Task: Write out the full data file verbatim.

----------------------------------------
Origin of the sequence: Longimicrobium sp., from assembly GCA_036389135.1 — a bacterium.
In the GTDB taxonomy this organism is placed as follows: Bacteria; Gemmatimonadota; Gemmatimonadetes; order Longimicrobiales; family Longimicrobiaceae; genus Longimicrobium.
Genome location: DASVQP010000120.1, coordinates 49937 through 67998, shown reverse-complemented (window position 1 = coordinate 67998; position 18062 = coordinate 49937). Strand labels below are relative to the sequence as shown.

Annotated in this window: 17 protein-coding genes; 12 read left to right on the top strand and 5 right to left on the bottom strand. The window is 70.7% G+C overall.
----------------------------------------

Origin of the sequence: Longimicrobium sp., from assembly GCA_036389135.1 — a bacterium.
In the GTDB taxonomy this organism is placed as follows: Bacteria; Gemmatimonadota; Gemmatimonadetes; order Longimicrobiales; family Longimicrobiaceae; genus Longimicrobium.
Genome location: DASVQP010000120.1, coordinates 49937 through 67998, shown reverse-complemented (window position 1 = coordinate 67998; position 18062 = coordinate 49937). Strand labels below are relative to the sequence as shown.

Annotated in this window: 17 protein-coding genes; 12 read left to right on the top strand and 5 right to left on the bottom strand. The window is 70.7% G+C overall.